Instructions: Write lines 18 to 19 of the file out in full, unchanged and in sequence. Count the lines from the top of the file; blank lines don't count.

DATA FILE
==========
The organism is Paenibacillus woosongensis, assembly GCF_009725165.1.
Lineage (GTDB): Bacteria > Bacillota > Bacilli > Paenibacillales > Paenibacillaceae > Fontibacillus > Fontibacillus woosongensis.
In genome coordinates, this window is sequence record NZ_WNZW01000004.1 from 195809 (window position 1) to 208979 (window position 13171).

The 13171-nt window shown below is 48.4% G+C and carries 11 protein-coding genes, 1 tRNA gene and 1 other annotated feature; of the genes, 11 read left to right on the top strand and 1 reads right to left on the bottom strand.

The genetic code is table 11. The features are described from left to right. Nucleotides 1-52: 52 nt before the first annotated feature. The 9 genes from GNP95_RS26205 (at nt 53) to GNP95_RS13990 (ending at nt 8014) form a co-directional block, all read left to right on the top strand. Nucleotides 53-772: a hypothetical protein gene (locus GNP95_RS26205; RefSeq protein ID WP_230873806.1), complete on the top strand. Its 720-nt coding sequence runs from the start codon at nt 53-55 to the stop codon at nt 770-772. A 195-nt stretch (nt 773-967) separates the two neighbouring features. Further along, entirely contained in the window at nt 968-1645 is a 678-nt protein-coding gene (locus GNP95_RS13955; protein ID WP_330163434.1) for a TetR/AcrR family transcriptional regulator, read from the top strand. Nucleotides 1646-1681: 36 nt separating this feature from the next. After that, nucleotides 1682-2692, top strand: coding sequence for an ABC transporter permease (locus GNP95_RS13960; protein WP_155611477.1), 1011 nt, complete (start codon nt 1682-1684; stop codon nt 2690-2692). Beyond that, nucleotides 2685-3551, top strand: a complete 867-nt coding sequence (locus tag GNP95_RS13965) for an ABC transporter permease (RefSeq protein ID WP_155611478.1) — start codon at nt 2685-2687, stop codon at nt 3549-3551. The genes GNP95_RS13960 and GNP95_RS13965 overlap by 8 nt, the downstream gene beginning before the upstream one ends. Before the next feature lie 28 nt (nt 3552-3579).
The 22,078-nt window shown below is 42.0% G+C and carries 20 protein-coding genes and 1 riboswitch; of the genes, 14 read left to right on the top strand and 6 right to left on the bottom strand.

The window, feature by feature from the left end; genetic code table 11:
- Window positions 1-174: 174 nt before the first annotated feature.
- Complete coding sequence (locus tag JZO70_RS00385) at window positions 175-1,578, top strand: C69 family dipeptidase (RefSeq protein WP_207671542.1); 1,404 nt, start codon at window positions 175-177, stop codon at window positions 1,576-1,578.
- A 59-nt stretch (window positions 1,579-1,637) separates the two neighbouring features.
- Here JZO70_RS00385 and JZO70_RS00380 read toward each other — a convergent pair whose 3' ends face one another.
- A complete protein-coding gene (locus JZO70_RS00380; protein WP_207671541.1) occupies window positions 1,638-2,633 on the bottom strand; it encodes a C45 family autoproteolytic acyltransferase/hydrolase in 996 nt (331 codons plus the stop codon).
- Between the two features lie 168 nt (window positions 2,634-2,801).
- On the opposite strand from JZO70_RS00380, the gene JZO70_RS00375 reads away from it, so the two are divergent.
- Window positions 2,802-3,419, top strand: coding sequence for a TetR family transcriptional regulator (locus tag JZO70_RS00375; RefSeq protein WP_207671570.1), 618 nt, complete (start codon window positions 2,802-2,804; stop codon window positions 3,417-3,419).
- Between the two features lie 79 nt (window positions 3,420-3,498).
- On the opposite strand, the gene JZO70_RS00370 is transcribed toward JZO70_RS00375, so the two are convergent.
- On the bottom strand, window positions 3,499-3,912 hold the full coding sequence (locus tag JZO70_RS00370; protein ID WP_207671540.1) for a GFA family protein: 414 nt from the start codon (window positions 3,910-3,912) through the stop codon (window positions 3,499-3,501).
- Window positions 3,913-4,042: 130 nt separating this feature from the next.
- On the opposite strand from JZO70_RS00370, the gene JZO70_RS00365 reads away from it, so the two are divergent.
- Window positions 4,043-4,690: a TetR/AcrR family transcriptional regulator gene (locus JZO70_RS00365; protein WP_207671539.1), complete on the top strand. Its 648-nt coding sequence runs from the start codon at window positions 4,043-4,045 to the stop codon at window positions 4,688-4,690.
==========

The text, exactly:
- On the bottom strand, window positions 3,499-3,912 hold the full coding sequence (locus tag JZO70_RS00370; protein ID WP_207671540.1) for a GFA family protein: 414 nt from the start codon (window positions 3,910-3,912) through the stop codon (window positions 3,499-3,501).
- Window positions 3,913-4,042: 130 nt separating this feature from the next.